The new independent union – WAC Maan is our Tahrir Square

After the demonstrations of last summer and also well before, the offices of the Workers Advice Center (WAC-Maan) have been open 365 days a year for meetings with workers from throughout the country. These workers face a harsh and frustrating reality, a reality known in the dialect of Netanyahu and his associates as “Israel’s flexible and dynamic labor market”

WAC Maan – Workers Advice Center’s Annual General Meeting, June 16, 2012

After the demonstrations of last summer and also well before, the offices of the Workers Advice Center (WAC-Maan) have been open 365 days a year for meetings with workers from throughout the country. These workers face a harsh and frustrating reality, a reality known in the dialect of Netanyahu and his associates as “Israel’s flexible and dynamic labor market” – hardworking female agricultural laborers from Arab towns; college teachers working through labor contractors without peripheral benefits; Arab and Jewish truckers, particularly those of Mizrahi or former USSR origin; archeological dig workers from East Jerusalem laboring for the Antiquities Authority; workers of Ethiopian origin in the neglected towns of the south; Palestinian workers who are employed in the Settlements, Jewish and Arab factory workers from Nazareth Illit; and many others. They all feel squeezed and exploited, they all feel the system and the economy are working against them, trampling them underfoot together with their families and future.

What they have in common is greater than what divides them. On Saturday, June 16th, they all gathered for WAC’s 13th annual general meeting that was held at Tel Aviv’s Minshar School of Art. This meeting summarized the organization’s work during the past year and outlined activities planned for the coming year. Representatives of workers organized with WAC attended, including some 70 people representing dozens of workplaces and groups of workers who have joined WAC during the past years.

One of the central issues that were discussed was WAC’s commitment to social change, and its activists’ deep involvement in last year’s social protest movement. We understand the importance of this movement, and seek partners and allies in the struggle for social change and for changing the order of economic priorities. WAC and its Arab and Jewish activists constitute an example of the possibility of genuine partnership between the two peoples. This is one issue we wished to extol in the AGM, and we underline our determination to continue to develop it on the basis of opposition to the neo-liberal rightwing government of Prime Minister Benjamin Netanyahu, Shaul Mofaz and Ehud Barak – a government hostile to workers, both Jews and Arabs alike.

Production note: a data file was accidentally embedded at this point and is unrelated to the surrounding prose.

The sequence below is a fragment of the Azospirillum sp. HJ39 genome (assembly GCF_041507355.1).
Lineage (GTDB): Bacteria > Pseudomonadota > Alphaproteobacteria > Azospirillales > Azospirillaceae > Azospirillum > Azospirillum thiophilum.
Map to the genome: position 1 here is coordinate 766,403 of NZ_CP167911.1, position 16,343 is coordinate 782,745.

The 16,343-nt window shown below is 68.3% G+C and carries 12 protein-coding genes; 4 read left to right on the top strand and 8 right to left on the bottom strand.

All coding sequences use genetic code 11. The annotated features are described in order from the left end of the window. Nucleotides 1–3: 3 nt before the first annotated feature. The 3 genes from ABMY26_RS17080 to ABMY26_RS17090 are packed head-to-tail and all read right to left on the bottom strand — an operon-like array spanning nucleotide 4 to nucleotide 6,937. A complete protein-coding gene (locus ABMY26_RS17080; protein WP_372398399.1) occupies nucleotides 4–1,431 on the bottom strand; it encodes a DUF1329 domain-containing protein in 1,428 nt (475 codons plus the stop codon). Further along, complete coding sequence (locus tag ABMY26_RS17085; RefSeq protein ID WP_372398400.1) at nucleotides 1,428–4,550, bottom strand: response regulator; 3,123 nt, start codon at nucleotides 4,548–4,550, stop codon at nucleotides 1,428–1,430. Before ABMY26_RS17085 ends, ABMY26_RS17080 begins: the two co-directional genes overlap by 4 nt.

For three years, WAC has been conducting a unique campaign with truck drivers. Of some 15,000 drivers of heavy goods vehicles in Israel, only a handful are organized in work committees affiliated with the Histadrut. The rest – some 95% of drivers – have no protection and work with no enterprise-level agreement. All, both the unionized and the unorganized, work under the shadow of a harmful collective agreement. This agreement was signed by the Histadrut 20 years ago, and enabled companies to employ truckers without registering hours worked and without payment for overtime. In recent years, WAC has become the address for hundreds of truckers. We have dealt with wage claims and rights infringements, and we labor determinedly to set up work committees in the haulage firms and to change the sector-wide collective agreement in order to put an end to the exploitation of drivers.

Thousands of teachers in private colleges, established during the last 20 years, constitute an army of academics and artists who create the culture we consume. They are mainly active in the various arts and earn their living by teaching in a few colleges at the same time, without employment security and without any acknowledgement of their contribution to our society. At the Musrara School of Photography, the School of Visual Theater and the Minshar School of Art, teachers have organized with WAC and established work committees, and we are moving together towards collective agreements.

Another organization effort worth noting is that of the Jana food factory in Nazareth Illit. The factory employs some 20 people, and pays them an unchanging wage with no opportunities for promotion. Recently, they began suspecting that the pension contributions the employer is legally obliged to pay were not being paid. Their decision to organize is unique since it involved both Arabs and Jews. It must also be noted that the factory workers come from the periphery and thus lack alternative employment options, but are nonetheless determined to establish a work committee and get their employment terms in order. WAC, with its nationwide presence and its openness towards both Jewish and Arab workers, is leading this initiative towards the establishment of the committee and a collective agreement.